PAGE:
Friday, January 29, 2010

Chapter 6: London Calling

After a long and not great flight we flew into London through the clouds and rain. We walked off the plane and made our way to the immigration desks. We lined up and gave our passports to the guy at the desk and he let us into the country, we wanted to stand there and talk to him just to be able to speak English without having to battle language barriers. He obviously didn’t have the same yearning and even though our visas had already been active for about a month we were waved into the country. We walked down into the bag collection, found our bags and made our way to the Customs area.

It was at this point that we knew we’d like the UK. We walked up to a door that led to Customs and were waylaid by airport worker. He asked us where we’d come from and we said “Bangkok”, just assuming he was curious, he then waved us towards the EU arrivals lane. We looked at the sign saying that EU arrivals and Drew turned and asked “is Thailand a part of the EU?” in a laughing voice. The guy topped Drew by blithely saying “oh yeah, we annexed them years ago”. Laughing we headed through the door and again found ourselves on the outside of the airport immigration doors walking straight out into the crowd and into London.

We walked about 15 steps before I asked Drew where he’s put the paperwork about the hostel. He looked and me and said “I thought you printed out the details about where we had to go?” Bugger, after some scrambling we located a help desk, who couldn‘t help, as they couldn‘t locate our Hostel on their system (they didn‘t even have google). So we headed toward the trains where we found an internet cafĂ© along the way. We had to wait until they were open as it wasn’t even 7am yet, but a short while later we had our Hostel’s address, a map of the tube and updated our face book status to say we’d arrived safely.

We headed down to the tube and bought both of us an oyster card. This is like Melbourne’s new ‘Myki’ except that it really works. You fill it up with pre-paid credit and scan it whenever you get on a bus or enter and exit a station, in most cases it is cheaper than buying a ticket, and much, much easier. We jumped onto the tube and headed into Gloucester Rd tube station.

We have used the word “surreal” quite a lot on our travels, mostly for lack of a better word. But at various points we reach a moment of self awareness that seems fitting to the word surreal, of course the train wasn’t made out of bacon and the scenery wasn’t upside down, but we found ourselves realising that we were in a completely different part of the world experiencing fantastic things foreign to our senses. As the train pulled out of the long tunnel of the tube and headed overground, we were presented with rows and rows of English houses, all identical to the next, but slightly varied from street to street. Vivid memories of every British television show came to us with a single thought of “Oh my god it actually does look like that?”.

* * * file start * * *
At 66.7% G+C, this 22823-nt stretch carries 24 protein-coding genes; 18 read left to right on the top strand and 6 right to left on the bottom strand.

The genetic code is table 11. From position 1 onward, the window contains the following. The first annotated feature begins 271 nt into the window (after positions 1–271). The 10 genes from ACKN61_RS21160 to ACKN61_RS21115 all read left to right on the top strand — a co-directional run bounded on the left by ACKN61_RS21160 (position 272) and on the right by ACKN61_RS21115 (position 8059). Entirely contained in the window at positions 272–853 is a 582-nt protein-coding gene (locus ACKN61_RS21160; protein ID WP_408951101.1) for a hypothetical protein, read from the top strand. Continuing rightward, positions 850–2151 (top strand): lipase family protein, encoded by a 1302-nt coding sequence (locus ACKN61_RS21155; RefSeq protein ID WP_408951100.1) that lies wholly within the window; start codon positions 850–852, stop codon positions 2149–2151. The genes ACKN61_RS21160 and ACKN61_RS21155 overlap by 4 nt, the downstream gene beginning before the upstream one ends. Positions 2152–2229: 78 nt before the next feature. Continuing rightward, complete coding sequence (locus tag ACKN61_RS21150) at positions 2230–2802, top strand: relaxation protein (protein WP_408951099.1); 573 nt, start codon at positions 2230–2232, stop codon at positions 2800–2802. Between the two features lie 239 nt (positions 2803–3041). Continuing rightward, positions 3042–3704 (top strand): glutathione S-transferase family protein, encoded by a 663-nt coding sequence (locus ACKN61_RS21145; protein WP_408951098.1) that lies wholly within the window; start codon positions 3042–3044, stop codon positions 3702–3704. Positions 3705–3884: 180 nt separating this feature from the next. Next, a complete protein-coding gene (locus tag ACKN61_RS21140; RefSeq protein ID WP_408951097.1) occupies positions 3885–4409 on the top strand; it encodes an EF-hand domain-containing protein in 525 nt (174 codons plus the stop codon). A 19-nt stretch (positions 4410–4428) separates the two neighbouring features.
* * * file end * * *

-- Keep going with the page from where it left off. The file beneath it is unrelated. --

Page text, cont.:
We had travelled from Bangkok, 35 degree tropical heat with humidity nearing the full 100 percent. Now the landscape was buried in a thick layer of pure white snow, it covered the rooftops, the gardens, the fences and even covered the pipes running along the walls of the train line. Icicles hung menacingly from gutters and pipes and every single tree was a mere skeleton, devoid of any foliage and dusted with a layer of icing sugar like snow. We pulled in at the first topside station, with a beep the doors opened and we were smashed in the face with an arctic fist of air. It was cold outside.

We arrived at Gloucester Road and headed out of the tube into the cold morning air. We had dressed appropriately for the weather, but our tropical tanned bodies struggled to adjust and we trudged our way to the hostel muttering things about the cold while marvelling at the grand buildings surrounding us. We had arrived in London, no, we had arrived in the expensive part of London. Thankfully our hostel didn’t carry any of the air of snobbery of it neighbours, the building was as grand as any other in the street, but the atmosphere when we stepped through the door was laid back, relaxed and greeted us in an Australian accent.